When I found out Buckner was taking a mission trip to Peru, for some reason I just knew that was where I was supposed to be. I had never been on a mission trip to a foreign country, let alone by myself. I feel so blessed that I did though, because I had to put complete trust in knowing that I was in His hands.
Fortunately, that was what the VBS story centered on at the homes we visited, so I felt especially sincere in the message we were sending to the kids. We were there to not only provide the children with the material support, but also emotional support, never letting them forget about God's love for them.
This trip was so beautiful, but it's hard to express in words the things I experienced this week: How I couldn't have asked for a more loving, supportive and genuine group of people found in our Peruvian staff. How the simple act of painting a young girl's nails brought such joy in being attended to. How the tighter squeeze in holding hands or receiving a hug spoke louder than words. How saying goodbye to each child at each home slowly broke apart your heart. How such unimaginable poverty did not crush the spirit of its inhabitants or how some ancient buildings in the Andes could literally steal your breath away. I quickly understood the intense magnitude of God's love for his creation, and how much He wants us to love Him in return.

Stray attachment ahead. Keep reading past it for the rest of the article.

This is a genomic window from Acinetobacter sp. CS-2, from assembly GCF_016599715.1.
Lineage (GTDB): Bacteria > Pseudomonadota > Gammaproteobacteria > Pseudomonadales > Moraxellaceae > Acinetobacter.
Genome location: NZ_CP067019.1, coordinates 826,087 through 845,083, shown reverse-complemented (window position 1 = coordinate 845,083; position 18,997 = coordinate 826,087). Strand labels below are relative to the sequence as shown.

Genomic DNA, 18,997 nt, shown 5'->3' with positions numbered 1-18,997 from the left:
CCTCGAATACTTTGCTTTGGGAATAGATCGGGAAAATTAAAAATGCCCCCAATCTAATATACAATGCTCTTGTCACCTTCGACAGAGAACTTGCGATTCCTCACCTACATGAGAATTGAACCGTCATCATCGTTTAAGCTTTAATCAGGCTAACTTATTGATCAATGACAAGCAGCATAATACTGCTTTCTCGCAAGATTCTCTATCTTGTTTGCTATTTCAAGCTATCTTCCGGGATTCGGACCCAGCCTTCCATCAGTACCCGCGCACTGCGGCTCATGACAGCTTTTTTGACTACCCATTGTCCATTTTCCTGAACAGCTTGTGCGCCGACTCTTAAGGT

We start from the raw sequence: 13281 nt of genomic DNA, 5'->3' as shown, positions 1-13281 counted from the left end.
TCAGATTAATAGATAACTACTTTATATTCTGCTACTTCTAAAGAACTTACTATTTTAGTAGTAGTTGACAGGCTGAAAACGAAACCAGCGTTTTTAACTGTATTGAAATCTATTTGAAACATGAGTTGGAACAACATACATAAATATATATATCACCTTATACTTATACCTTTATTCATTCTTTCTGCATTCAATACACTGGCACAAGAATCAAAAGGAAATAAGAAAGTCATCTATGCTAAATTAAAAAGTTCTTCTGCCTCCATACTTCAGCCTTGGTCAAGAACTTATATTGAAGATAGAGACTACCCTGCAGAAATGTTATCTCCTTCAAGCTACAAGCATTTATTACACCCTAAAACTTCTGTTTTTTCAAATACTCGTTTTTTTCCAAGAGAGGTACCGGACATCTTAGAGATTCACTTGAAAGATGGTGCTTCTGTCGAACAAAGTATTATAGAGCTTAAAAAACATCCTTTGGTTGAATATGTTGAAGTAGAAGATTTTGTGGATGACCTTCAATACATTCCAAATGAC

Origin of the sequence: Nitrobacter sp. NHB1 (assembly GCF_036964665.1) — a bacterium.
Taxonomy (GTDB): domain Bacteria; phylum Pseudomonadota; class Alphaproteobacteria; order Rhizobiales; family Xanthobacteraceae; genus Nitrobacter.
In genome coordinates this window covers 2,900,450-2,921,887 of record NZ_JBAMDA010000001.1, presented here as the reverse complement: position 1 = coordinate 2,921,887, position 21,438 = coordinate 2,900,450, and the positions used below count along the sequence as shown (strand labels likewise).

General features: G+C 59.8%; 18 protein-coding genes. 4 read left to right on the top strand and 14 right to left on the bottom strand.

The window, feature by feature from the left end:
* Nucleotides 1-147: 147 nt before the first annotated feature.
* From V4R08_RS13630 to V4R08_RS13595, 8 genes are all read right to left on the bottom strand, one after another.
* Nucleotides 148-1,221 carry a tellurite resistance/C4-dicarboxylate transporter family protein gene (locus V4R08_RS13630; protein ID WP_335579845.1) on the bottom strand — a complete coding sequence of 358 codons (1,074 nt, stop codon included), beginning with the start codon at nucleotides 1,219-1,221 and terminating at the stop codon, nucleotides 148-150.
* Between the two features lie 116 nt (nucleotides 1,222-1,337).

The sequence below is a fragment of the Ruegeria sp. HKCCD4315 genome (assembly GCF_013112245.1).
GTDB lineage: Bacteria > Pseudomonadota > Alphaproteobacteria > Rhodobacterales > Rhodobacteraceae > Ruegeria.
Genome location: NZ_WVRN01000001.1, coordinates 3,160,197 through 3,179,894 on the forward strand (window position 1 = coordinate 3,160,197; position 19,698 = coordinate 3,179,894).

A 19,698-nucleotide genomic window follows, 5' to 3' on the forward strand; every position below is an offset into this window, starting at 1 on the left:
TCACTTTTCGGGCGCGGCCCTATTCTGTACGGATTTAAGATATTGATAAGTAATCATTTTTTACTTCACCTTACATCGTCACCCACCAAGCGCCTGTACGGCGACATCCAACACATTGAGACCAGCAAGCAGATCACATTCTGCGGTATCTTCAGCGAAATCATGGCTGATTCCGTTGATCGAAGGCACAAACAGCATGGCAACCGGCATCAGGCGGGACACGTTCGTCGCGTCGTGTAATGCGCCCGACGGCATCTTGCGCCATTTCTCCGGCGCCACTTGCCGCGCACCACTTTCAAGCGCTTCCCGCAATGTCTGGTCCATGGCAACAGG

All of God's creation deserves compassion, and I pray that the children we served will not forget that the love we showed them was not our own, but God’s. There's beauty in freedom even if one doesn't have it in a physical sense. We are free to love God and to find joy even in the worst of situations, and I will always remember the beauty of so many kids yearning to experience it.
I pray in their darkest nights and loneliest hours that they will think of the proof that love is real, that it can be found through Him, that they too can look upon God's giving hands in a shoe print. I will never forget the children I met, Peruvian staff, or the group of fellow Buckner team members who will all be leaving Peru with their hearts in the hands of 800 kids, their stories forever in our thoughts.
I'd like to close with a quote I heard during the trip, "Hope is the unlikely, even the impossible, becoming absolute.” I pray that if the kids I met got anything from our time spent with them besides a new pair of shoes, it was the hope that comes from living in the hands of God.
Megan Levers went on a mission trip to Peru with Shoes for Orphan Souls in August 2011. She lives in the Dallas area.
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